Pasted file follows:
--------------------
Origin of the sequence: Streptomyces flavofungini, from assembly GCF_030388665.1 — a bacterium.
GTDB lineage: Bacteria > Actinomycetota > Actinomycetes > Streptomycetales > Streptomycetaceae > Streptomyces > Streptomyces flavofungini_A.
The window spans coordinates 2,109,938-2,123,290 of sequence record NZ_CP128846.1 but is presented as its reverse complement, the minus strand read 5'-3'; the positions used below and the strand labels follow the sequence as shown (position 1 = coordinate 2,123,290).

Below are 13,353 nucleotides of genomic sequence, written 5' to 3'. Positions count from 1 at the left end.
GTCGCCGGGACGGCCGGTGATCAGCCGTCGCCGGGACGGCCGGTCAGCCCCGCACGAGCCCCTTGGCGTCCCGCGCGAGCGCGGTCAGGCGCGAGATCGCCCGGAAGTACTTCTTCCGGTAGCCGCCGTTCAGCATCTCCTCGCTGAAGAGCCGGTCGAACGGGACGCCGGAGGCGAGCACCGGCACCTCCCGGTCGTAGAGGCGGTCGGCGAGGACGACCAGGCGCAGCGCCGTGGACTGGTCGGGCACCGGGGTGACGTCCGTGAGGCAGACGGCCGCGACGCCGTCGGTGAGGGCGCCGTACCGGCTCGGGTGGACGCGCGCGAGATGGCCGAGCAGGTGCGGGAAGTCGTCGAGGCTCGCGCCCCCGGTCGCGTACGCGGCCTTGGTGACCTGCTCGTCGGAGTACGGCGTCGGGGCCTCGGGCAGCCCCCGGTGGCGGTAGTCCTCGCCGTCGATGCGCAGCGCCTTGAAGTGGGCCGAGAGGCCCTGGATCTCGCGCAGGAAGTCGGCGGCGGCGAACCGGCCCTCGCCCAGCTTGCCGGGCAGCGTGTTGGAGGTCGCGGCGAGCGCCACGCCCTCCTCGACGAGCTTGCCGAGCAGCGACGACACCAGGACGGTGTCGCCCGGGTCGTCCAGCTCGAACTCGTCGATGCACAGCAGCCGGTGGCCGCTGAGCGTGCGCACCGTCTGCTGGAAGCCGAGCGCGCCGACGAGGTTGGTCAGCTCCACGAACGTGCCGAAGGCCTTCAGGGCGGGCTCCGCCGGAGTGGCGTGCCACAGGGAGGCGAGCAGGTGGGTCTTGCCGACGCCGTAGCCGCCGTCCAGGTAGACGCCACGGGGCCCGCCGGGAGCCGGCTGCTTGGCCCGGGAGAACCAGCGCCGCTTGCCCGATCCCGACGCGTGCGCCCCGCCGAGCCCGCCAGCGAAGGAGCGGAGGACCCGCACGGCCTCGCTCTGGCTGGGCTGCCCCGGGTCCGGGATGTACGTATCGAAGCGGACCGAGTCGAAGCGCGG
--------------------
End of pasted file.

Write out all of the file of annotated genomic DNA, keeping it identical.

Origin of the sequence: Streptomyces flavofungini, from assembly GCF_030388665.1 — a bacterium.
GTDB lineage: Bacteria > Actinomycetota > Actinomycetes > Streptomycetales > Streptomycetaceae > Streptomyces > Streptomyces flavofungini_A.
The window spans coordinates 2,109,938-2,123,290 of sequence record NZ_CP128846.1 but is presented as its reverse complement, the minus strand read 5'-3'; the positions used below and the strand labels follow the sequence as shown (position 1 = coordinate 2,123,290).

Below are 13,353 nucleotides of genomic sequence, written 5' to 3'. Positions count from 1 at the left end.
GTCGCCGGGACGGCCGGTGATCAGCCGTCGCCGGGACGGCCGGTCAGCCCCGCACGAGCCCCTTGGCGTCCCGCGCGAGCGCGGTCAGGCGCGAGATCGCCCGGAAGTACTTCTTCCGGTAGCCGCCGTTCAGCATCTCCTCGCTGAAGAGCCGGTCGAACGGGACGCCGGAGGCGAGCACCGGCACCTCCCGGTCGTAGAGGCGGTCGGCGAGGACGACCAGGCGCAGCGCCGTGGACTGGTCGGGCACCGGGGTGACGTCCGTGAGGCAGACGGCCGCGACGCCGTCGGTGAGGGCGCCGTACCGGCTCGGGTGGACGCGCGCGAGATGGCCGAGCAGGTGCGGGAAGTCGTCGAGGCTCGCGCCCCCGGTCGCGTACGCGGCCTTGGTGACCTGCTCGTCGGAGTACGGCGTCGGGGCCTCGGGCAGCCCCCGGTGGCGGTAGTCCTCGCCGTCGATGCGCAGCGCCTTGAAGTGGGCCGAGAGGCCCTGGATCTCGCGCAGGAAGTCGGCGGCGGCGAACCGGCCCTCGCCCAGCTTGCCGGGCAGCGTGTTGGAGGTCGCGGCGAGCGCCACGCCCTCCTCGACGAGCTTGCCGAGCAGCGACGACACCAGGACGGTGTCGCCCGGGTCGTCCAGCTCGAACTCGTCGATGCACAGCAGCCGGTGGCCGCTGAGCGTGCGCACCGTCTGCTGGAAGCCGAGCGCGCCGACGAGGTTGGTCAGCTCCACGAACGTGCCGAAGGCCTTCAGGGCGGGCTCCGCCGGAGTGGCGTGCCACAGGGAGGCGAGCAGGTGGGTCTTGCCGACGCCGTAGCCGCCGTCCAGGTAGACGCCACGGGGCCCGCCGGGAGCCGGCTGCTTGGCCCGGGAGAACCAGCGCCGCTTGCCCGATCCCGACGCGTGCGCCCCGCCGAGCCCGCCAGCGAAGGAGCGGAGGACCCGCACGGCCTCGCTCTGGCTGGGCTGCCCCGGGTCCGGGATGTACGTATCGAAGCGGACCGAGTCGAAGCGCGG